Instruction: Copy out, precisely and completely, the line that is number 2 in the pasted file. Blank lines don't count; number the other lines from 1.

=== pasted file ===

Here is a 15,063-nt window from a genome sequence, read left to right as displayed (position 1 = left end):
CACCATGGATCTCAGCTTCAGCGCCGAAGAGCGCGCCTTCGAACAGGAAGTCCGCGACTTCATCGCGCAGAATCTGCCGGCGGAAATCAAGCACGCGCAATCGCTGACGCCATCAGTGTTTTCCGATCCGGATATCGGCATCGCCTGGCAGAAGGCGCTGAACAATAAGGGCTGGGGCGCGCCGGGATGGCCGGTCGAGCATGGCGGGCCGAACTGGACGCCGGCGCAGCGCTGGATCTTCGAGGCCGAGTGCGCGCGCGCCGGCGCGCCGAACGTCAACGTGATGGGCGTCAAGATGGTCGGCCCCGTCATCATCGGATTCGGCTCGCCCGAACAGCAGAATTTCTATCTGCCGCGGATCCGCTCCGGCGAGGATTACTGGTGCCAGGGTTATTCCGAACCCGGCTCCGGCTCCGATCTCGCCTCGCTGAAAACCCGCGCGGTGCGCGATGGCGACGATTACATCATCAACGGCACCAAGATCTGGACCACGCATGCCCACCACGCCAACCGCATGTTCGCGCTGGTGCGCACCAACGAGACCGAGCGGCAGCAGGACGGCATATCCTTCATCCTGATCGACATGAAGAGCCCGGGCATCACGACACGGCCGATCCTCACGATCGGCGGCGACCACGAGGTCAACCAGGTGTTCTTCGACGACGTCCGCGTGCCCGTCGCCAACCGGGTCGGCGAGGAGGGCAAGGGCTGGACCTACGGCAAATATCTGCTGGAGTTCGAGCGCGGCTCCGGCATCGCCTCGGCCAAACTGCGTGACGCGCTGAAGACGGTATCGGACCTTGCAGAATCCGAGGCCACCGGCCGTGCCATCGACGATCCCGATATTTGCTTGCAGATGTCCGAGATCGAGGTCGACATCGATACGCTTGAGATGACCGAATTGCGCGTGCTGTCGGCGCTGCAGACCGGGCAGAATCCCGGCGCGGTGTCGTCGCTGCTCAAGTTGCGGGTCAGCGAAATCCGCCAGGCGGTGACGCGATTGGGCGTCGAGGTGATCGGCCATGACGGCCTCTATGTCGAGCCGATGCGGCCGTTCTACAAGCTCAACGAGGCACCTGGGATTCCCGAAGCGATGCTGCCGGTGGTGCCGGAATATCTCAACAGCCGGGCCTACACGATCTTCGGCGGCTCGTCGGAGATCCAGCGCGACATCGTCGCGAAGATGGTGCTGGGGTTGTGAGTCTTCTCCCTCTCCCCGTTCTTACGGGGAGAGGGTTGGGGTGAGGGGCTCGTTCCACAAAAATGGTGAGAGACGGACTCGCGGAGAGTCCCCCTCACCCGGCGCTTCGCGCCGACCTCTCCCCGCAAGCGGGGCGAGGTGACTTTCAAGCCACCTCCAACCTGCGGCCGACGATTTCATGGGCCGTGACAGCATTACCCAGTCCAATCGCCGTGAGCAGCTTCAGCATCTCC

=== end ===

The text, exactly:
CACCATGGATCTCAGCTTCAGCGCCGAAGAGCGCGCCTTCGAACAGGAAGTCCGCGACTTCATCGCGCAGAATCTGCCGGCGGAAATCAAGCACGCGCAATCGCTGACGCCATCAGTGTTTTCCGATCCGGATATCGGCATCGCCTGGCAGAAGGCGCTGAACAATAAGGGCTGGGGCGCGCCGGGATGGCCGGTCGAGCATGGCGGGCCGAACTGGACGCCGGCGCAGCGCTGGATCTTCGAGGCCGAGTGCGCGCGCGCCGGCGCGCCGAACGTCAACGTGATGGGCGTCAAGATGGTCGGCCCCGTCATCATCGGATTCGGCTCGCCCGAACAGCAGAATTTCTATCTGCCGCGGATCCGCTCCGGCGAGGATTACTGGTGCCAGGGTTATTCCGAACCCGGCTCCGGCTCCGATCTCGCCTCGCTGAAAACCCGCGCGGTGCGCGATGGCGACGATTACATCATCAACGGCACCAAGATCTGGACCACGCATGCCCACCACGCCAACCGCATGTTCGCGCTGGTGCGCACCAACGAGACCGAGCGGCAGCAGGACGGCATATCCTTCATCCTGATCGACATGAAGAGCCCGGGCATCACGACACGGCCGATCCTCACGATCGGCGGCGACCACGAGGTCAACCAGGTGTTCTTCGACGACGTCCGCGTGCCCGTCGCCAACCGGGTCGGCGAGGAGGGCAAGGGCTGGACCTACGGCAAATATCTGCTGGAGTTCGAGCGCGGCTCCGGCATCGCCTCGGCCAAACTGCGTGACGCGCTGAAGACGGTATCGGACCTTGCAGAATCCGAGGCCACCGGCCGTGCCATCGACGATCCCGATATTTGCTTGCAGATGTCCGAGATCGAGGTCGACATCGATACGCTTGAGATGACCGAATTGCGCGTGCTGTCGGCGCTGCAGACCGGGCAGAATCCCGGCGCGGTGTCGTCGCTGCTCAAGTTGCGGGTCAGCGAAATCCGCCAGGCGGTGACGCGATTGGGCGTCGAGGTGATCGGCCATGACGGCCTCTATGTCGAGCCGATGCGGCCGTTCTACAAGCTCAACGAGGCACCTGGGATTCCCGAAGCGATGCTGCCGGTGGTGCCGGAATATCTCAACAGCCGGGCCTACACGATCTTCGGCGGCTCGTCGGAGATCCAGCGCGACATCGTCGCGAAGATGGTGCTGGGGTTGTGAGTCTTCTCCCTCTCCCCGTTCTTACGGGGAGAGGGTTGGGGTGAGGGGCTCGTTCCACAAAAATGGTGAGAGACGGACTCGCGGAGAGTCCCCCTCACCCGGCGCTTCGCGCCGACCTCTCCCCGCAAGCGGGGCGAGGTGACTTTCAAGCCACCTCCAACCTGCGGCCGACGATTTCATGGGCCGTGACAGCATTACCCAGTCCAATCGCCGTGAGCAGCTTCAGCATCTCC